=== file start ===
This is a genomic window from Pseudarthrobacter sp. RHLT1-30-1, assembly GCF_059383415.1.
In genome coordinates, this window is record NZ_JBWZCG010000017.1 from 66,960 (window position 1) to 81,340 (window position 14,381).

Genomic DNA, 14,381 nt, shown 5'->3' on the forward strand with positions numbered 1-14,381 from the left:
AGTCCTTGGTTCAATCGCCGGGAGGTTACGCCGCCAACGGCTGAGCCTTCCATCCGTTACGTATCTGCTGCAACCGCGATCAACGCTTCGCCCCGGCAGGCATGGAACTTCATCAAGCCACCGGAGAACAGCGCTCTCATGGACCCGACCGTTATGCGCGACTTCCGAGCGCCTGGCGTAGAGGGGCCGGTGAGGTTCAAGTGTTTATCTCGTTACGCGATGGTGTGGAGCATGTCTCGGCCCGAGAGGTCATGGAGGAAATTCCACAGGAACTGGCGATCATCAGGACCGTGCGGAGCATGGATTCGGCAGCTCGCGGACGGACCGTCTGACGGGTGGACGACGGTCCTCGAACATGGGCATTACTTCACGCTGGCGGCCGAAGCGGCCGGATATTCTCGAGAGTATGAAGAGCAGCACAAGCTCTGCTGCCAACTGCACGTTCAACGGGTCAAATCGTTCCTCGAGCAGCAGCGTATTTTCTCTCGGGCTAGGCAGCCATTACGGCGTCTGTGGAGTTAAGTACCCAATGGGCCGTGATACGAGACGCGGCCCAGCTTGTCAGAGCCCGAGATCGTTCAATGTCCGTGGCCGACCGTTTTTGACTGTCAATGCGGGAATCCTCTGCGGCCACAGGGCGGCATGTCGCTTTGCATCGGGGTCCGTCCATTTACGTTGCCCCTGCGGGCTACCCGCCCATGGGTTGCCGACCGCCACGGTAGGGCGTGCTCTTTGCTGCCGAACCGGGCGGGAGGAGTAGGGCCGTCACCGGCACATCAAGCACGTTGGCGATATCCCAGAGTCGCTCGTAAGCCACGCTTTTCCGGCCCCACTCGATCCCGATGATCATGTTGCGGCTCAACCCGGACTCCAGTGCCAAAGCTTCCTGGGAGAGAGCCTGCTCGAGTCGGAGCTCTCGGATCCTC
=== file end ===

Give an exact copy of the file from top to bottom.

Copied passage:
This is a genomic window from Pseudarthrobacter sp. RHLT1-30-1, assembly GCF_059383415.1.
In genome coordinates, this window is record NZ_JBWZCG010000017.1 from 66,960 (window position 1) to 81,340 (window position 14,381).

Genomic DNA, 14,381 nt, shown 5'->3' on the forward strand with positions numbered 1-14,381 from the left:
AGTCCTTGGTTCAATCGCCGGGAGGTTACGCCGCCAACGGCTGAGCCTTCCATCCGTTACGTATCTGCTGCAACCGCGATCAACGCTTCGCCCCGGCAGGCATGGAACTTCATCAAGCCACCGGAGAACAGCGCTCTCATGGACCCGACCGTTATGCGCGACTTCCGAGCGCCTGGCGTAGAGGGGCCGGTGAGGTTCAAGTGTTTATCTCGTTACGCGATGGTGTGGAGCATGTCTCGGCCCGAGAGGTCATGGAGGAAATTCCACAGGAACTGGCGATCATCAGGACCGTGCGGAGCATGGATTCGGCAGCTCGCGGACGGACCGTCTGACGGGTGGACGACGGTCCTCGAACATGGGCATTACTTCACGCTGGCGGCCGAAGCGGCCGGATATTCTCGAGAGTATGAAGAGCAGCACAAGCTCTGCTGCCAACTGCACGTTCAACGGGTCAAATCGTTCCTCGAGCAGCAGCGTATTTTCTCTCGGGCTAGGCAGCCATTACGGCGTCTGTGGAGTTAAGTACCCAATGGGCCGTGATACGAGACGCGGCCCAGCTTGTCAGAGCCCGAGATCGTTCAATGTCCGTGGCCGACCGTTTTTGACTGTCAATGCGGGAATCCTCTGCGGCCACAGGGCGGCATGTCGCTTTGCATCGGGGTCCGTCCATTTACGTTGCCCCTGCGGGCTACCCGCCCATGGGTTGCCGACCGCCACGGTAGGGCGTGCTCTTTGCTGCCGAACCGGGCGGGAGGAGTAGGGCCGTCACCGGCACATCAAGCACGTTGGCGATATCCCAGAGTCGCTCGTAAGCCACGCTTTTCCGGCCCCACTCGATCCCGATGATCATGTTGCGGCTCAACCCGGACTCCAGTGCCAAAGCTTCCTGGGAGAGAGCCTGCTCGAGTCGGAGCTCTCGGATCCTC